Skin Structure and Function

Skin has two distinct layers. The outer epidermis is the skin's protective covering. It is made up of layer upon wafer-thin layer of tiny cells.

The epidermal cells are born in what is known as the basal layer which lies at the bottom of the epidermal bed. They begin life as soft, plump cells laden with moisture. Then, like bubbles rising through water, they move up towards the skin's surface making a tough protein called keratin (the same stuff found in hair and nails) on the way.

By the end of their journey, these cells are dried-out, flaky shells of their former selves. Glued together with a waxy intercellular sub­stance, they form the outermost stratum corneum. When the cells are tightly packed and lying flat, this layer forms an effective water- and germ-resilient barrier. Light bounces off evenly, giving skin a fresh and luminous appearance. Each day the oldest cells are sloughed away and new ones rise to take their place.

The rate at which new cells are formed and rise to the surface slows down with age. Teenage skin renews itself every two to three weeks but in our fifties it may take twice as long. But approximately every 28 days a new skin is born, giving us endless opportunities to attain perfection.

The Spring Within

The epidermis rests on a part of the skin known as the dermis which acts as a cushion. In the dermis there are two kinds of fibre - tough, resilient collagen and supple, stretchy elastin - woven together to create a springy support system.

These fibres are made by specialised cells known as fibroblasts. As we age the collagen and elastin fibres stiffen and deteriorate and these changes are primarily responsible for causing wrinkles.

The dermis is home to the oil-secreting seba­ceous glands which open on to the skin's surface through tiny pores. It also houses our sweat-secreting eccrine glands and the odour-emitting apocrine glands. The dermis is richly supplied with nerve receptors, making it highly sensitive to temperature changes and other kinds of sensory stimulation. It is fed by the thinnest blood capillaries which bring life-sustaining oxygen to the skin cells, then whisk away carbon dioxide and other cellular wastes.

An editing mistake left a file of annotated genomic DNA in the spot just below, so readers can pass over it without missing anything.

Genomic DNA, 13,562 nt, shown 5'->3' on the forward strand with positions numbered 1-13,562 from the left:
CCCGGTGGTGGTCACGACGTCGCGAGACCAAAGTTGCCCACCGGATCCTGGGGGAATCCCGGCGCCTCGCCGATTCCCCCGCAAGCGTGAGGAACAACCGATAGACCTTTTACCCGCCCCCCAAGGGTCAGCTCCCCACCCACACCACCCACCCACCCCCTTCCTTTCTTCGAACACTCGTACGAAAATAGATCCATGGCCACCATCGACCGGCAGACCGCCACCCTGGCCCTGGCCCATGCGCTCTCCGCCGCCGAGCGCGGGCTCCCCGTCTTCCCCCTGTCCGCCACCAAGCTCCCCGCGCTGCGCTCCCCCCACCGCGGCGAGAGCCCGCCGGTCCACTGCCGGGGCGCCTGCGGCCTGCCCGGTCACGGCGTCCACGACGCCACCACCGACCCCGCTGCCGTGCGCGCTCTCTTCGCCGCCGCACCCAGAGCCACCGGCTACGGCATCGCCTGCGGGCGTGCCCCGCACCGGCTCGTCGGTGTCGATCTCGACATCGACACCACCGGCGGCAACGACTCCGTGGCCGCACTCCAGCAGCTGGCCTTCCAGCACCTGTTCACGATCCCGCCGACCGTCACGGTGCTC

Veil of Protection

In a well-balanced skin, the oily substance secreted by the sebaceous glands and micro-beads of perspiration from the eccrine glands mingle to form a protective oil-in-water emulsion which acts as a natural moisturiser. Ideally skin responds to changes in humidity and temperature to create exactly the right oil and water combination needed to keep skin soft and smooth. This mantle has a slightly acidic pH value of around 5.5 which favours the presence of so-called commensal or 'friendly' bacteria that help to protect our skin from invasion by other pathogenic micro-organisms.

The best skincare regimes are those that don't overwhelm or destroy this protective mantle.

The Voluptuous Layer

Lying below the dermis is the subcutaneous fatty layer. As well as providing a useful layer of insu­lation, this fatty tissue gives skin its smooth and sensuous contours. Before reaching the dermis, nerves supplying hair follicles, sweat glands and skin receptors weave their way through the underlying fat cells. Here, too, lie the larger blood-carrying arteries and veins that branch into the tinier capillaries which feed the skin with oxygen and other nutrients.

This tissue is bathed in a clear lymph fluid which clears away cellular debris and wastes. Skin begins to look puffy if anything interferes with this inner cleansing.

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